The 9th U.S. Circuit Court of Appeals on Wednesday affirmed a lower court’s grant of summary judgment against Déjà Vu and its landlord on their claim that the ordinance violated a state law requiring ordinances to be consistent with a county’s general plan.
The 9th Circuit said that plaintiffs had failed to raise the claim in their complaint and that San Diego County’s ordinance is constitutional.
Jurists, however, reversed the lower court’s decision to sever the time period for reviewing permits under the ordinance because the decision raised other constitutional problems.
The San Diego County Board of Supervisors adopted a comprehensive zoning ordinance in June 2002 to regulate the operation of adult entertainment businesses within unincorporated portions of the county.
The law took effect the following month and restricted the hours in which businesses could operate, required the removal of doors on peep show booths, and mandated that the businesses disperse to industrial areas of the county.
Supervisors’ rationale was purportedly to combat negative secondary effects — crime, noise, disorderly conduct, blight, traffic, property value depreciation and unsanitary behavior — that concentrated in and around adult businesses.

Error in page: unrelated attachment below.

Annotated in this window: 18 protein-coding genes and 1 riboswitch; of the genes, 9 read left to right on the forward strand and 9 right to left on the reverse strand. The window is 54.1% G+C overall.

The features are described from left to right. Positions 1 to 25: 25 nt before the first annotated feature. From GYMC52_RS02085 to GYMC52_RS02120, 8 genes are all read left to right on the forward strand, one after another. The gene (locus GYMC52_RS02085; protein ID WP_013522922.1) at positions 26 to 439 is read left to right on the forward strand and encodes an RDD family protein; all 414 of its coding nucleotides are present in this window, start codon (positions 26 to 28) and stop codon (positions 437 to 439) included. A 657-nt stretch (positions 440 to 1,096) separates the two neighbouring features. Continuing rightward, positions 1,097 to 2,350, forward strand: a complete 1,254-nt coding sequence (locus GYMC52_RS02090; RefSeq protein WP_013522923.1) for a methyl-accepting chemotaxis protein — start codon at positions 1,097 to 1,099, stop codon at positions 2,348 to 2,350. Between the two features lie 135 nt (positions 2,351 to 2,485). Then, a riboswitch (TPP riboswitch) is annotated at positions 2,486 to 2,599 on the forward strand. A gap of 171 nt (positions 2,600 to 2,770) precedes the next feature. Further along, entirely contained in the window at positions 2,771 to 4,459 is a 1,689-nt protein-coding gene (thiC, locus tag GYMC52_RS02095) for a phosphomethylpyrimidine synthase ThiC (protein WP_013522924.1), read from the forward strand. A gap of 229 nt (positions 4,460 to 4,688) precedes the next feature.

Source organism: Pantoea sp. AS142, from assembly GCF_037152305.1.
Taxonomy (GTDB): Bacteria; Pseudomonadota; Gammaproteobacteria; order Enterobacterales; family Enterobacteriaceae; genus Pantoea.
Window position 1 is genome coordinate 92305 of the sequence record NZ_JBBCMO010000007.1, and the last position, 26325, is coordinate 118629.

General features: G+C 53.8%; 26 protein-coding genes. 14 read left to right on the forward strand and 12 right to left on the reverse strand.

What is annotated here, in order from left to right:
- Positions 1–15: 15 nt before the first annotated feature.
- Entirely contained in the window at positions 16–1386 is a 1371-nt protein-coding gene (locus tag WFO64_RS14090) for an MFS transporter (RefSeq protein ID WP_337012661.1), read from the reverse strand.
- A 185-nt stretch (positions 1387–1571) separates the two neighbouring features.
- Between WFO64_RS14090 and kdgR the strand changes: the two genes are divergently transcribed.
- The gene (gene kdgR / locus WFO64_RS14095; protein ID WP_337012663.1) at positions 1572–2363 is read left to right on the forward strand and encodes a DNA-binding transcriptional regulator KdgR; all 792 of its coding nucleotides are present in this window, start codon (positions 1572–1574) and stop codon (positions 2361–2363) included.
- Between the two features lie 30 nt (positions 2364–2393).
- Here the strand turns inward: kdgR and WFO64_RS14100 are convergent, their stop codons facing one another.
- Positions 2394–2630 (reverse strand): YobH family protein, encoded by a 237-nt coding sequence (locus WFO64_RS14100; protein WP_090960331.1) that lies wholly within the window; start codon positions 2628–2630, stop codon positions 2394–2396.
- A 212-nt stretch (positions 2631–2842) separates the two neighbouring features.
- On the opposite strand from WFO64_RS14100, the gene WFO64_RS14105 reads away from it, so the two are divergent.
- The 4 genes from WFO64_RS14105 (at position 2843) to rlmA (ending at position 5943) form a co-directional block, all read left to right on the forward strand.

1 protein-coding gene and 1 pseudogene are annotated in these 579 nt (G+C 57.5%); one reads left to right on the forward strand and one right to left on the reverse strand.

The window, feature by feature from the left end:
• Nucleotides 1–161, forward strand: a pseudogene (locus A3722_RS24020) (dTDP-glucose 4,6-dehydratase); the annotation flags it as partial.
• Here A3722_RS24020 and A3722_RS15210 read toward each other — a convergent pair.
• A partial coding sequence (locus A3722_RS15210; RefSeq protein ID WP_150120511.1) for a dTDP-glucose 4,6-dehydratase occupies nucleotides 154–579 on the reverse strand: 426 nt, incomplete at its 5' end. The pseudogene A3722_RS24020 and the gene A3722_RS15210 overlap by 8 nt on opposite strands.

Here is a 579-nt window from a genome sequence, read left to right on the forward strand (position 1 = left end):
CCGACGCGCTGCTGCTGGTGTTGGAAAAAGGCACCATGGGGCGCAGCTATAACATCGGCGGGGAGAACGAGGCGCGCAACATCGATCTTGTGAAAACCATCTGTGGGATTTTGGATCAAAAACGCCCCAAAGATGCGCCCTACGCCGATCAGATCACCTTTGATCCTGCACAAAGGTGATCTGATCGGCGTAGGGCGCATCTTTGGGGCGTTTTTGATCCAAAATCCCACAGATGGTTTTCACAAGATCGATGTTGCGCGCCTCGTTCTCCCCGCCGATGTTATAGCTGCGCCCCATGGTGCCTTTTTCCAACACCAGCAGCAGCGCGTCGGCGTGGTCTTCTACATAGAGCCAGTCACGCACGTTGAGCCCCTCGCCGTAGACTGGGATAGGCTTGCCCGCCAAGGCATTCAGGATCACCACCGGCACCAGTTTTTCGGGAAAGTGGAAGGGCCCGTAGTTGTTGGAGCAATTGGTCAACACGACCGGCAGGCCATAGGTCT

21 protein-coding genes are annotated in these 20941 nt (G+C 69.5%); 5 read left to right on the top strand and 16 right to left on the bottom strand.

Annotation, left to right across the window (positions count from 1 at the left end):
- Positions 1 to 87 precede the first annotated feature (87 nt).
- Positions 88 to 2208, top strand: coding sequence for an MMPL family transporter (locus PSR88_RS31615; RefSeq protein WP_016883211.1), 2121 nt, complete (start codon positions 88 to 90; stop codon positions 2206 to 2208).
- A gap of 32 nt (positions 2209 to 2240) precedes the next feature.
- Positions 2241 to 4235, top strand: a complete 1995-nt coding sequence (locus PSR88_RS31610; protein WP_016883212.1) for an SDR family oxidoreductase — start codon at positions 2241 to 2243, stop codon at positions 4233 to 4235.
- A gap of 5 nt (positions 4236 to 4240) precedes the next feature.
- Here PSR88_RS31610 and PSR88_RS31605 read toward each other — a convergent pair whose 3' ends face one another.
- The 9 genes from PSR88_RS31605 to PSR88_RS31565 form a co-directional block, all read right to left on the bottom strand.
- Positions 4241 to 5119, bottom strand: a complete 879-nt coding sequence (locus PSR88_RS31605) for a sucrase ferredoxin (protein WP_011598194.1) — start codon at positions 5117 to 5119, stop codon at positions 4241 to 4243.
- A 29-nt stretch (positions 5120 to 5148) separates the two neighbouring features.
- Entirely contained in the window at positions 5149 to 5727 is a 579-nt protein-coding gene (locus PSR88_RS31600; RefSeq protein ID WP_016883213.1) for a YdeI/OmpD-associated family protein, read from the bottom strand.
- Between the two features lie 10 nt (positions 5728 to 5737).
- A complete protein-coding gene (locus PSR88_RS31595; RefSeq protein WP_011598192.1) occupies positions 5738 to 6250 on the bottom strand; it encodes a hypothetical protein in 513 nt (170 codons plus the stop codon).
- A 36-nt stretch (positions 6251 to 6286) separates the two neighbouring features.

Déjà Vu and its landlord Tollis Inc. initiated federal and state constitutional challenges against the ordinance in the district court, seeking declaratory and injunctive relief.
The 9th Circuit granted summary judgment to the county, upholding the requirement that adult establishments locate only in industrial zones and dismissing a claim that the ordinance violated state law requiring ordinances to be consistent with a county’s general plan.
The court, however, also found that the county’s permitting regime for adult establishments unconstitutionally granted the licensing body an unreasonably long period of time to consider permit requests, and severed the time limits from the ordinance.
Judge Barry G. Silverman, who wrote Wednesday’ ruling, rejected the plaintiff’s argument that the list of available sites did not allow them a reasonable opportunity to operate their business because the sites were zoned only for industrial — not commercial — use.
“So long as there are a sufficient number of suitable relocation sites,” Silverman wrote, “the county could reasonably assume that, given the draw of pornographic and sexually explicit speech, willing patrons would not be measurably discouraged by the inconvenience of having to travel to an industrial zone.”
“Whether or not an industrial zone permits generic commercial business within its borders rests on a legislative policy judgment. Asking whether an industrial zone is suitable for generic commercial activity examines the physical characteristics and infrastructure of the land within the zone,” he wrote.
The 9th Circuit has jurisdiction over courts in Alaska, Arizona, California, Hawaii, Idaho, Montan, Nevada, Oregon and Washington.
The case is Tollis Inc. vs. County of San Diego, No. 05-56300.